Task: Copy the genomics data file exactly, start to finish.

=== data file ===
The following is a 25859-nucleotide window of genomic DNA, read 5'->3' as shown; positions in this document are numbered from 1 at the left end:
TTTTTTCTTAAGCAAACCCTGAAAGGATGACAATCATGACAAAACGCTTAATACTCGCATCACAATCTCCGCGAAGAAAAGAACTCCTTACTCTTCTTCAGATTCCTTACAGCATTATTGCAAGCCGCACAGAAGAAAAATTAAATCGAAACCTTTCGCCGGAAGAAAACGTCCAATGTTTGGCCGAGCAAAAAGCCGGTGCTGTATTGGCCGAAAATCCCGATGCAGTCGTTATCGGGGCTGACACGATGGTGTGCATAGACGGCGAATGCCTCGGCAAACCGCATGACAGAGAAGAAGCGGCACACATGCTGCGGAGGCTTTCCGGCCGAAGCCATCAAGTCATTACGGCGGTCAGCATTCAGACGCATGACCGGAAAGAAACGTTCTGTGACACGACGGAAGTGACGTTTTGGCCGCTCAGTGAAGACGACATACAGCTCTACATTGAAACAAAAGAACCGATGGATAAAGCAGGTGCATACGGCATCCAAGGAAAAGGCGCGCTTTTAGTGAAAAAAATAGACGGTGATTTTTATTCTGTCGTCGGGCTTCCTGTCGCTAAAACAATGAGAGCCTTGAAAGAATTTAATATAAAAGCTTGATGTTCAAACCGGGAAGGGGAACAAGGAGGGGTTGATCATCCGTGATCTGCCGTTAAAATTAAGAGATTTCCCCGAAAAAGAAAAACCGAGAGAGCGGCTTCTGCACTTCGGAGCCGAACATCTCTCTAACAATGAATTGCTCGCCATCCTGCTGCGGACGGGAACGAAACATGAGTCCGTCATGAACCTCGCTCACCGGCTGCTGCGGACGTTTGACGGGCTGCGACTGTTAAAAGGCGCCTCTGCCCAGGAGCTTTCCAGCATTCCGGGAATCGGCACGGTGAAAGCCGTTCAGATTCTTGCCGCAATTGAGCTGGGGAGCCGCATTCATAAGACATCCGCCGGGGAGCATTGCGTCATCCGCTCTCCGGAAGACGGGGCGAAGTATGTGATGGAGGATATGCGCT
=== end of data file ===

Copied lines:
The following is a 25859-nucleotide window of genomic DNA, read 5'->3' as shown; positions in this document are numbered from 1 at the left end:
TTTTTTCTTAAGCAAACCCTGAAAGGATGACAATCATGACAAAACGCTTAATACTCGCATCACAATCTCCGCGAAGAAAAGAACTCCTTACTCTTCTTCAGATTCCTTACAGCATTATTGCAAGCCGCACAGAAGAAAAATTAAATCGAAACCTTTCGCCGGAAGAAAACGTCCAATGTTTGGCCGAGCAAAAAGCCGGTGCTGTATTGGCCGAAAATCCCGATGCAGTCGTTATCGGGGCTGACACGATGGTGTGCATAGACGGCGAATGCCTCGGCAAACCGCATGACAGAGAAGAAGCGGCACACATGCTGCGGAGGCTTTCCGGCCGAAGCCATCAAGTCATTACGGCGGTCAGCATTCAGACGCATGACCGGAAAGAAACGTTCTGTGACACGACGGAAGTGACGTTTTGGCCGCTCAGTGAAGACGACATACAGCTCTACATTGAAACAAAAGAACCGATGGATAAAGCAGGTGCATACGGCATCCAAGGAAAAGGCGCGCTTTTAGTGAAAAAAATAGACGGTGATTTTTATTCTGTCGTCGGGCTTCCTGTCGCTAAAACAATGAGAGCCTTGAAAGAATTTAATATAAAAGCTTGATGTTCAAACCGGGAAGGGGAACAAGGAGGGGTTGATCATCCGTGATCTGCCGTTAAAATTAAGAGATTTCCCCGAAAAAGAAAAACCGAGAGAGCGGCTTCTGCACTTCGGAGCCGAACATCTCTCTAACAATGAATTGCTCGCCATCCTGCTGCGGACGGGAACGAAACATGAGTCCGTCATGAACCTCGCTCACCGGCTGCTGCGGACGTTTGACGGGCTGCGACTGTTAAAAGGCGCCTCTGCCCAGGAGCTTTCCAGCATTCCGGGAATCGGCACGGTGAAAGCCGTTCAGATTCTTGCCGCAATTGAGCTGGGGAGCCGCATTCATAAGACATCCGCCGGGGAGCATTGCGTCATCCGCTCTCCGGAAGACGGGGCGAAGTATGTGATGGAGGATATGCGCT